Relationship between the Assessment Threshold Test and the Enforcement Strategy
The Enforcement Strategy sets out our approach to regulation and underpins how we decide what is serious and what we tolerate. It supports our Assessment Threshold Test when we decide if a potential breach or identified risk is sufficiently serious to justify us taking action. . Therefore, we are guided by the Enforcement Strategy when we consider each stage 2 of the Assessment Threshold Test.
The Stages of the Assessment Threshold Test
1. Does the information raise a question that there has been a breach of our Standards and Regulations or that there is a risk to clients, the public or the wider public interest?
Our first step, is to confirm if the information relates to an individual or firm we regulate. If not, the matter falls outside our jurisdiction and we l proceed no further.
If the information relates to an individual or firm we regulate, we assess whether it suggests a breach of our Standards and Regulations. We do not require proof of any breach or risk at this stage of the test, we are merely considering if the information raises a question of risk or wrong-doing.
In doing so, we will not take as read a complainant’s description of events, but will use our own judgment to identify the relevant issues. For example, a complainant may accuse a solicitor of breaching an undertaking in breach of our Standards and Regulations. However, we can see that, in fact, the complaint is about a failure to pay a simple business or personal debt, which would not generally be a breach of our Standards and Regulations. Here, the complaint would not meet stage 1 of the Assessment Threshold Test and would proceed no further.
2. Is the potential breach or risk sufficiently serious that we would take action?
In line with our Enforcement Strategy we focus our resource on the most serious complaints and reports.
Some matters are serious in isolation because of the nature of the potential breach or risk. Other matters are serious because they form part of a persistent failure to comply or a pattern of behaviour. Therefore, we will look at the information provided to us in the context of other information we have about an individual or firm. We will also consider any aggravating and mitigating features which are present.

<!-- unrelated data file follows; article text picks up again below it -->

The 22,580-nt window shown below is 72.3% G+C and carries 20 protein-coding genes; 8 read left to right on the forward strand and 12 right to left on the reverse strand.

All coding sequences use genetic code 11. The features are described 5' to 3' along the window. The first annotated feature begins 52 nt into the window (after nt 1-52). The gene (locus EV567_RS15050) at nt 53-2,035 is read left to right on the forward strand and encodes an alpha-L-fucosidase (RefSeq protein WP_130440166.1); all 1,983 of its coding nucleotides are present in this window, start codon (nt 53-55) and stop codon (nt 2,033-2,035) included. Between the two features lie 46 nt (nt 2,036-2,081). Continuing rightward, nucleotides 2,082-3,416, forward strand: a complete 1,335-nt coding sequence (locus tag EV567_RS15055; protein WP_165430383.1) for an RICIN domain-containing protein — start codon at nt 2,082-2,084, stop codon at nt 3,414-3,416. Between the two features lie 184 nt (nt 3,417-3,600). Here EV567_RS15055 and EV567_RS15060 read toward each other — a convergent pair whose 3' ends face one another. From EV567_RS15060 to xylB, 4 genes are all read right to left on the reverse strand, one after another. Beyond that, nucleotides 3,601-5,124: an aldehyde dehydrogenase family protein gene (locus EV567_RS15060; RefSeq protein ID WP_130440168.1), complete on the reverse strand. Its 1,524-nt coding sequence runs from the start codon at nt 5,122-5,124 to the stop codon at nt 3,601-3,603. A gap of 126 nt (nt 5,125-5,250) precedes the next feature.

We will not investigate a potential breach that is minor in nature, where the evidence suggests it is unlikely to be repeated and there is no ongoing risk. However, we will keep a record of the information so that, if we receive further information in the future, we can identify patterns that indicate a more serious issue.
Sometimes we receive complaints or reports that we have already investigated. If that is the case, and we have already considered the potential breaches or risks raised by the information, we will not generally consider this to be a matter which is sufficiently serious for us to investigate. However, where a previous investigation has been closed without a formal decision on the facts, and a later report raises substantively new information about the closed investigation or suggests a pattern of similar concerns, we may decide to investigate. In certain circumstances we may revive the old investigation too.
3. Is the breach or risk capable of being evidenced to the required standard of proof?
When we consider this stage of the Assessment Threshold Test, we take into account the evidence given to us and that capable of being gathered in support. We bear in mind any references to available evidence and what we think we could realistically get from the complainant, the firm or individual complained about, or from any third party.
We are mindful that some complainants find it difficult to articulate their concerns or have the ability to find the evidence they need. Therefore, we always consider carefully if there are lines of investigation we can explore in order to substantiate the concerns.